LOS ANGELES (AP) -- Negotiators reached an agreement late Tuesday to end an eight-day strike that crippled the nation's largest port complex and prevented shippers from delivering billions of dollars in cargo to warehouses and distribution centers across the country.
"I'm really pleased to tell all of you that my 10,000 longshore workers in the ports of LA and Long Beach are going to start moving cargo on these ships," said Ray Familathe, vice president of the International Longshore and Warehouse Union. "We're going to get cargo moved throughout the supply chain and the country and get everybody those that they're looking for in those stores."
Striking clerical workers and the longshoremen who refused to cross their picket lines will be back on the job Wednesday morning, said Stephen Berry of the Los Angeles/Long Beach Harbor Employers Association.
The deal to end the strike was announced by Mayor Antonio Villaraigosa, who emerged from the talks just a few hours after he had escorted in the federal mediators who had just arrived from Washington.
"I think it's appropriate to say 'mission accomplished,'" Villaraigosa said.
Days of negotiations that included all-night bargaining sessions suddenly went from a stalemate to big leaps of progress by Tuesday. Villaraigosa said the sides were already prepared to take a vote when the mediators arrived.
The federal mediators said they had little to do with the solution.
"In the final analysis, it worked. The parties reached their own agreement, said George Cohen, director of the Federal Mediation and Conciliation Service. "There is no question in my mind that collective bargaining is the best example of industrial democracy in action."
The strike began Nov. 27 when about 400 members of the International Longshore and Warehouse Union's local clerical workers unit walked off their jobs. The clerks had been working without a contract for more than two years.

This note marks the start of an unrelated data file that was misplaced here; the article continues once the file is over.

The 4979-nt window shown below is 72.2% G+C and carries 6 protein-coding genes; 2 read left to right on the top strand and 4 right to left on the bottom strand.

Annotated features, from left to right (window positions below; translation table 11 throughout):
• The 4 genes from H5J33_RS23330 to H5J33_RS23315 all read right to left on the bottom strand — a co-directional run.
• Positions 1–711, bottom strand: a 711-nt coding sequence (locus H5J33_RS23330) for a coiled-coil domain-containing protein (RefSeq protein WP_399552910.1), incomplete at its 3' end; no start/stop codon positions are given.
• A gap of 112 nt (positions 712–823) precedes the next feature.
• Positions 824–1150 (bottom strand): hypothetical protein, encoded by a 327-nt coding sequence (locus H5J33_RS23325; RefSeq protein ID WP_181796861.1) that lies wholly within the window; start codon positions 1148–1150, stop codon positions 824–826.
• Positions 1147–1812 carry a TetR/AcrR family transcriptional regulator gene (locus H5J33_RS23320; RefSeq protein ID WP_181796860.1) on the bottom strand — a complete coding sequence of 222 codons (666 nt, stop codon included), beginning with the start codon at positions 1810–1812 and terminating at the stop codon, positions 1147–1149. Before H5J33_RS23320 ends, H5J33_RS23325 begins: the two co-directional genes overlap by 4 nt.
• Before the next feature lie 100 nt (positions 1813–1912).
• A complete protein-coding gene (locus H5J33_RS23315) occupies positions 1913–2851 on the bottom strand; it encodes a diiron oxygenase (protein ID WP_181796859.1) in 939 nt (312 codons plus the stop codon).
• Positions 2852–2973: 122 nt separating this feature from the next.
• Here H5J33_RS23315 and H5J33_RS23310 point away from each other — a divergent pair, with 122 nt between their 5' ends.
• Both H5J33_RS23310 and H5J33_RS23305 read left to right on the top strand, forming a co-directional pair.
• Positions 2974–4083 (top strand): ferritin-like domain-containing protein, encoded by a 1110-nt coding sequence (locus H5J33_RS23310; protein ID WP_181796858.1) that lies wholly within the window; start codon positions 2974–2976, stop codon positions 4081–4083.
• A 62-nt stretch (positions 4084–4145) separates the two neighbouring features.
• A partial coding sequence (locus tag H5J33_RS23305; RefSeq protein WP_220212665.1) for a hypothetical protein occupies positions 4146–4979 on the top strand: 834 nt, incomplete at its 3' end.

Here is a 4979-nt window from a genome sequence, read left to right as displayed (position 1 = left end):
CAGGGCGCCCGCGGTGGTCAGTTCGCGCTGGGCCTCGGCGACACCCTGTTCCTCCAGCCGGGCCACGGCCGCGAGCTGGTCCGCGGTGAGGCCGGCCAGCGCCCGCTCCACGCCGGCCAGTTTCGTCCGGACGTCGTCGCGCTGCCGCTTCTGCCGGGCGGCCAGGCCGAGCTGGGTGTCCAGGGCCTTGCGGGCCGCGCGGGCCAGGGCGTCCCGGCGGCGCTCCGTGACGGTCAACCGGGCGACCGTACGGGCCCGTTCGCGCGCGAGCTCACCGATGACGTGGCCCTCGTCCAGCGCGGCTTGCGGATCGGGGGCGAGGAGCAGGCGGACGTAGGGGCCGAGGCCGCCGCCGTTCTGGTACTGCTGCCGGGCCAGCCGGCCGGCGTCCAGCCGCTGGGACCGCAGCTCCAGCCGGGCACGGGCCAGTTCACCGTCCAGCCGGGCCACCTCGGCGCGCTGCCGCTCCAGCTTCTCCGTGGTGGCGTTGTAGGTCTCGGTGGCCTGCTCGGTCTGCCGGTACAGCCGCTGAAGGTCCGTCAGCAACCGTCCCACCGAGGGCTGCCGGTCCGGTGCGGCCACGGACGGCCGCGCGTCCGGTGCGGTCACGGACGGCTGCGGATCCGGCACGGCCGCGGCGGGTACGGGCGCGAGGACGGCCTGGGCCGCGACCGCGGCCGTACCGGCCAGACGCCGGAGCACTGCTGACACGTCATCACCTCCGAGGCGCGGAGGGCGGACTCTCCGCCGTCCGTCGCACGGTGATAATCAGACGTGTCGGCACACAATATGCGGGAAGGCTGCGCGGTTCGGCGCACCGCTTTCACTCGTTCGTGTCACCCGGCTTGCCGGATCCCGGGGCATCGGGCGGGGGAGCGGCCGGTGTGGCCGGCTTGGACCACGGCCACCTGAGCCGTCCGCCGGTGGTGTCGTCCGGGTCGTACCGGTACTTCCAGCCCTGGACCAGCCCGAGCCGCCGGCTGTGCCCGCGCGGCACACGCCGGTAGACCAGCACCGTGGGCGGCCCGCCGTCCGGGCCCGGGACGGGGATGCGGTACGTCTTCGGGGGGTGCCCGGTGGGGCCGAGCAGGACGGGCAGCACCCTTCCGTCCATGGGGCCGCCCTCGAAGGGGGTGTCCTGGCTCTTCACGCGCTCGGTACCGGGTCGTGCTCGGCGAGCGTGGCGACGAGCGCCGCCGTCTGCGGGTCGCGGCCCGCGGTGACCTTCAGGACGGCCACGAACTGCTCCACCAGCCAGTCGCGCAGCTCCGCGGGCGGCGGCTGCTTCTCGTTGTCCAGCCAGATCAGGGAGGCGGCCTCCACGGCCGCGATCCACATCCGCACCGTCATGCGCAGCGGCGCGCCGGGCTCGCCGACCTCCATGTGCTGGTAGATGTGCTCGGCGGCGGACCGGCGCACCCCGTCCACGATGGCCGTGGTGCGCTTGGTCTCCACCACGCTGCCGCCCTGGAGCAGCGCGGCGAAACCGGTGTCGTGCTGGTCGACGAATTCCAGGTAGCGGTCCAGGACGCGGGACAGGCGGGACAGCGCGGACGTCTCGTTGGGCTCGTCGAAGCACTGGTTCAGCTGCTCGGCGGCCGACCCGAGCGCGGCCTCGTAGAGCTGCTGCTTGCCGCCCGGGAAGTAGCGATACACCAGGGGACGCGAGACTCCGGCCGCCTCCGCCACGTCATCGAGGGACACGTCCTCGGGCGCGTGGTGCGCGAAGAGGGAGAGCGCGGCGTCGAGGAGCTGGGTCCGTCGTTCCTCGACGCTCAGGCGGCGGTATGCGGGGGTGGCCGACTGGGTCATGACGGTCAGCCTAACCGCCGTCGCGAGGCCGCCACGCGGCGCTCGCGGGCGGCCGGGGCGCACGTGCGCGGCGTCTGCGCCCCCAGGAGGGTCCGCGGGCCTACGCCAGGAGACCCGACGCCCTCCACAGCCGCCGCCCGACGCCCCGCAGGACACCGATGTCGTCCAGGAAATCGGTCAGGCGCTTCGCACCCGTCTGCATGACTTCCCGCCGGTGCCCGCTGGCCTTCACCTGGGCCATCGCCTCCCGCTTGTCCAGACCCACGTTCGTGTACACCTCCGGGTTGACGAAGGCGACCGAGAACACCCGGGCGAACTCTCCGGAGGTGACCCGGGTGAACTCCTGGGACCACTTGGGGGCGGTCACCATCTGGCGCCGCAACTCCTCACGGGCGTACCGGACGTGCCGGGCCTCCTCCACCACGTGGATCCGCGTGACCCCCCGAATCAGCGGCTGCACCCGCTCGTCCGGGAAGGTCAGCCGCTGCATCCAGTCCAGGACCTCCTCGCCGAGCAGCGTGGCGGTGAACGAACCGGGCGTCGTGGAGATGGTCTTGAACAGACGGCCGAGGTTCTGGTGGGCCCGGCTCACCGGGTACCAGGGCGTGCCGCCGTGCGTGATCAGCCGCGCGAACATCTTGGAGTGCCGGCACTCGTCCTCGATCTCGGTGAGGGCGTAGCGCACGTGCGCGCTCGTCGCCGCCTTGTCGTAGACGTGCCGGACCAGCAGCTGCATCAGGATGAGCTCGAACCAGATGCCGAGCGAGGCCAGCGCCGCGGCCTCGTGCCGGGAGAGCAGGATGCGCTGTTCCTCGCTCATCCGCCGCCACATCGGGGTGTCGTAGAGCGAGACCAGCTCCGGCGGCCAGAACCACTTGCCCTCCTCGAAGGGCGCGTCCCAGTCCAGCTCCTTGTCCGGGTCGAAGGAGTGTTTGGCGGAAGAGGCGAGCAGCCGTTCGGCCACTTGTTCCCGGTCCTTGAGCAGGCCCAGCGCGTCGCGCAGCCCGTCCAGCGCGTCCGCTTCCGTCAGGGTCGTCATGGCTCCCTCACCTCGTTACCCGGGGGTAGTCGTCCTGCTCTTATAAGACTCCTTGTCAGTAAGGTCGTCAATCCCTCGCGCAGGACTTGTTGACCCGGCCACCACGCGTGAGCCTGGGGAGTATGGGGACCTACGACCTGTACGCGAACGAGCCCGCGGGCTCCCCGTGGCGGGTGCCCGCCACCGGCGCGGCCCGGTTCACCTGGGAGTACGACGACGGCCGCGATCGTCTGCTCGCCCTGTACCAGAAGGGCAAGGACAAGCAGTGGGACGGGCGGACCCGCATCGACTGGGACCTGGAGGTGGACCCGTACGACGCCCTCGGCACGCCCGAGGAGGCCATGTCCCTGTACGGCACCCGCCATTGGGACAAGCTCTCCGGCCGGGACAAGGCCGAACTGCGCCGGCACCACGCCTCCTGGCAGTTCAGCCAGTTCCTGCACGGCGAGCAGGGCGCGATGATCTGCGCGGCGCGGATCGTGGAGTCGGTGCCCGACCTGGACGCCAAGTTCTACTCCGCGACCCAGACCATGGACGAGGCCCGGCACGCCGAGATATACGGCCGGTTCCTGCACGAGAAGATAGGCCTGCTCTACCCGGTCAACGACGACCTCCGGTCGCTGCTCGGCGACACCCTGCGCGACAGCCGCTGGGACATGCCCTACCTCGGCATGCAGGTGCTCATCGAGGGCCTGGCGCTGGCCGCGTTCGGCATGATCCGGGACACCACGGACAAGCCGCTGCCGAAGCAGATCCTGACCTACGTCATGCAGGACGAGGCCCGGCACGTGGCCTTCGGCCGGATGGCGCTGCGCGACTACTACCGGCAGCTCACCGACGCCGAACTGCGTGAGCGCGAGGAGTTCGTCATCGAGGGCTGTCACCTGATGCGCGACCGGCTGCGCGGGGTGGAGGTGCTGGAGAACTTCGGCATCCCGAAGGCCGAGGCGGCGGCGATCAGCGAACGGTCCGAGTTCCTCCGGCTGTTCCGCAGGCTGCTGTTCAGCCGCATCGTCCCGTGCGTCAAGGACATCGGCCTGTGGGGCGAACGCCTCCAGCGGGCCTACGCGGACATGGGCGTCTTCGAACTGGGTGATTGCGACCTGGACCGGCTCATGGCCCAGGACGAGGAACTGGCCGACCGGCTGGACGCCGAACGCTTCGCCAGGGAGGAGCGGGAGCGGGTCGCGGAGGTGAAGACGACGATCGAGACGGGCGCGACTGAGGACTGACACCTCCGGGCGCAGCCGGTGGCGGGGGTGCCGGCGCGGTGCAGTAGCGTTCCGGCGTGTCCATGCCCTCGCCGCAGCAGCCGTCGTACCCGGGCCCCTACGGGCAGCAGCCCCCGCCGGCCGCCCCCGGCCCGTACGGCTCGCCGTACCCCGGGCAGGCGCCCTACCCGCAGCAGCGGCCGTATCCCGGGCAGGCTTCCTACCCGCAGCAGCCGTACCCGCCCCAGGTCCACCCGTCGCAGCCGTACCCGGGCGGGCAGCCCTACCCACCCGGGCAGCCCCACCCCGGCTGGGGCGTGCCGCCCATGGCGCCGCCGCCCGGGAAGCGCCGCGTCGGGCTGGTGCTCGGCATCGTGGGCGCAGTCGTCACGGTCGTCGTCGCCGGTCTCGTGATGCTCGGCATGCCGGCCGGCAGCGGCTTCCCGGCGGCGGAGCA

The walkout quickly closed 10 of the ports' 14 terminals when some 10,000 dockworkers, members of the clerks' sister union, refused to cross picket lines.
At issue during the lengthy negotiations was the union's contention that terminal operators wanted to outsource future clerical jobs out of state and overseas — an allegation the shippers denied.
Shippers said they wanted the flexibility not to fill jobs that were no longer needed as clerks quit or retired. They said they promised the current clerks lifetime employment.
During the strike, both sides said salaries, vacation, pensions and other benefits were not a major issue.
The clerks, who make an average base salary of $87,000 a year, have some of the best-paying blue-collar jobs in the nation. When vacation, pension and other benefits are factored in, the employers said, their annual compensation package reached $165,000 a year.
"We know we're blessed," one of the strikers, Trinnie Thompson, said during the walkout. "We're very thankful for our jobs. We just want to keep them."
Union leaders said if future jobs were not kept at the ports, the result would be another section of the U.S. economy taking a serious economic hit so that huge corporations could increase their profit margins by exploiting people in other states and countries who would be forced to work for less.
Combined, the Los Angeles and Long Beach ports handle about 44 percent of all cargo that arrives in the U.S. by sea. About $1 billion a day in merchandise, including cars from Japan and computers from China, flow past its docks.
Shuttering 10 of the ports' 14 terminals kept about $760 million a day in cargo from being delivered, according to port officials. The cargo stacked up on the docks and in adjacent rail yards or, in many cases, remained on arriving ships. Some of those ships were diverted to other ports along the West Coast.
"We're delighted that the terminals will be operating again, that the cargo will be flowing," said Berry.
The clerks handle such tasks as filing invoices and billing notices, arranging dock visits by customs inspectors, and ensuring that cargo moves off the dock quickly and gets where it's supposed to go.
The $1 billion a day in cargo that moves through the busy port terminals is loaded on trucks and trains that take it to warehouses and distribution centers across the country.
AP writer Andrew Dalton contributed to this report.